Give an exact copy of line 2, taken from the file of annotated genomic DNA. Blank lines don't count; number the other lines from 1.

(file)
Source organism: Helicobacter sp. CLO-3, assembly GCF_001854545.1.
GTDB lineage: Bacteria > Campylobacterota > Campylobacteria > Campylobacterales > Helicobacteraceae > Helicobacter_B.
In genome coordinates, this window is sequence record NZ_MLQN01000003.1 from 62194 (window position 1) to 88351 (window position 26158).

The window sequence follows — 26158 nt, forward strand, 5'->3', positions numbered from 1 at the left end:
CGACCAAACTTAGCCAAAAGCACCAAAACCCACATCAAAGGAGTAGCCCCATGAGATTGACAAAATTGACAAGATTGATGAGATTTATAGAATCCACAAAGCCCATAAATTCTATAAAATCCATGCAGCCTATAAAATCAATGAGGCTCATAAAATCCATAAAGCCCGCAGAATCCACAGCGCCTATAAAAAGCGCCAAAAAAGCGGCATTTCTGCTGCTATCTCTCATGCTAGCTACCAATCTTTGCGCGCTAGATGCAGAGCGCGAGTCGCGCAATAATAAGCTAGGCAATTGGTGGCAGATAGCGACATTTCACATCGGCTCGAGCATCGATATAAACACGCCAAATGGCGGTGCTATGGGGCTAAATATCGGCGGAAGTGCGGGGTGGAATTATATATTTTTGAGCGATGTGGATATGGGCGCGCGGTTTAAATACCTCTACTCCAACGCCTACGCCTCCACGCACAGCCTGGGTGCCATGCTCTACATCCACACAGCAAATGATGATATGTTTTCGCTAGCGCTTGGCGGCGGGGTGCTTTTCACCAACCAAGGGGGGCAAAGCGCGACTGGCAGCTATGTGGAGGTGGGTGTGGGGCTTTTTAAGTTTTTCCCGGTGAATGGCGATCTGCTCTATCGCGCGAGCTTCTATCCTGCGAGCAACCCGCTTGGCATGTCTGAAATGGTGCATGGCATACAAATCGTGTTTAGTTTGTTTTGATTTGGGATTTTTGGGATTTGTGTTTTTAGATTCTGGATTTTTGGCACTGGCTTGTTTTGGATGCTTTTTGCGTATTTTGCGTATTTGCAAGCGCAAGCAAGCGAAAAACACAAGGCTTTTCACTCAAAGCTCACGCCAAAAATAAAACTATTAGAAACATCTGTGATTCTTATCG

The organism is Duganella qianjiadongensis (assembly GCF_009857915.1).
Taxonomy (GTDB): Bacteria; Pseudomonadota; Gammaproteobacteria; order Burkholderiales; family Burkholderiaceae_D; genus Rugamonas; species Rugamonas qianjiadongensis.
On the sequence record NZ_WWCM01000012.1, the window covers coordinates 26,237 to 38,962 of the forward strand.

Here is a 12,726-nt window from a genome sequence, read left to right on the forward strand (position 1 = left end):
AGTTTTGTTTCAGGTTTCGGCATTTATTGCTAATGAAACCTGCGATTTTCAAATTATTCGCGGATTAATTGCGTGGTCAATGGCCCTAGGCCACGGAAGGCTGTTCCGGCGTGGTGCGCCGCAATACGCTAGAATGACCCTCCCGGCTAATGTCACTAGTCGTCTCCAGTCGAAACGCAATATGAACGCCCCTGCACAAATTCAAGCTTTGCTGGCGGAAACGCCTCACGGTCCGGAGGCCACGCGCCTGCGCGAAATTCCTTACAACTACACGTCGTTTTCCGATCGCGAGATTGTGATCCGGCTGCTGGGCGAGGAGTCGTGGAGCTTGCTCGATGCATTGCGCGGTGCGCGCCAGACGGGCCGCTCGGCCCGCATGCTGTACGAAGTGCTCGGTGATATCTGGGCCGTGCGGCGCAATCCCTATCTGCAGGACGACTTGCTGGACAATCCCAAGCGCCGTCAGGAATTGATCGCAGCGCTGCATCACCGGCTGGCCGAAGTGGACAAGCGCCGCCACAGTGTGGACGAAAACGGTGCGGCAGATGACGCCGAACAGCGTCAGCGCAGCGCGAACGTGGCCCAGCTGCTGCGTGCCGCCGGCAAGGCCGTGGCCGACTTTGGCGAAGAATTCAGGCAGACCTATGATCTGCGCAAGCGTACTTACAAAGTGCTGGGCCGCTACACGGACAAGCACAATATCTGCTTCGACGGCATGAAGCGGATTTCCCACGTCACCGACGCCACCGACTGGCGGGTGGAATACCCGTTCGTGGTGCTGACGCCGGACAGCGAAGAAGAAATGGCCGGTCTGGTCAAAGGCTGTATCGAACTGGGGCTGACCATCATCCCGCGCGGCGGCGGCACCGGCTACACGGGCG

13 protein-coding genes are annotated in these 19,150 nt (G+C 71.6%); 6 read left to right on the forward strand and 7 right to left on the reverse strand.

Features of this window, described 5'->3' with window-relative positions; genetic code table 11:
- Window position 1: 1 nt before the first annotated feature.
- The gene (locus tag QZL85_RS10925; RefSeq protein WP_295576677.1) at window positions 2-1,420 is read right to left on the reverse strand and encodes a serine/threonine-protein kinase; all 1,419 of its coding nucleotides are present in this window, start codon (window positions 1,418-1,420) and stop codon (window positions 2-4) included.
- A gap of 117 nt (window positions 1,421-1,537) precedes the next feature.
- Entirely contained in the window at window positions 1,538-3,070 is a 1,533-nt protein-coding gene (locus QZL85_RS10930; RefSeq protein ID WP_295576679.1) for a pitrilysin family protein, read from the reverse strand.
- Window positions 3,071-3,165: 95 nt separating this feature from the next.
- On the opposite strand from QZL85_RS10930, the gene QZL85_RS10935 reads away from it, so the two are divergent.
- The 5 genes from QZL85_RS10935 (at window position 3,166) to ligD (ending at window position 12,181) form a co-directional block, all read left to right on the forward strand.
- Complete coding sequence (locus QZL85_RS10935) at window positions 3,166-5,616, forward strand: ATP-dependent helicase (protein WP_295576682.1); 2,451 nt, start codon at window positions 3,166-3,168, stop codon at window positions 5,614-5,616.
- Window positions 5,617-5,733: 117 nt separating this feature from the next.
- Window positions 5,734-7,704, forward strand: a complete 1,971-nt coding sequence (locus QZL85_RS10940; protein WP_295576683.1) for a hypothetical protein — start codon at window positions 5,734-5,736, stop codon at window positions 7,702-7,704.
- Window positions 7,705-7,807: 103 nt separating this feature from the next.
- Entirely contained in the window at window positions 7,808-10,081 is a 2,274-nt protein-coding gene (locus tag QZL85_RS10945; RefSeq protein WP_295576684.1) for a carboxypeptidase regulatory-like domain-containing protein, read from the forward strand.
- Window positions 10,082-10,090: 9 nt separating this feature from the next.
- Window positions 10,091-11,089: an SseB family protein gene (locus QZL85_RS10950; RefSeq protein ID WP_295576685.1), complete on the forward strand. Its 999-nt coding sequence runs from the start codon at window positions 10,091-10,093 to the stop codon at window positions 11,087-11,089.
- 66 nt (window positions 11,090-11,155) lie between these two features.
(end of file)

GTDB lineage: Bacteria > Campylobacterota > Campylobacteria > Campylobacterales > Helicobacteraceae > Helicobacter_B.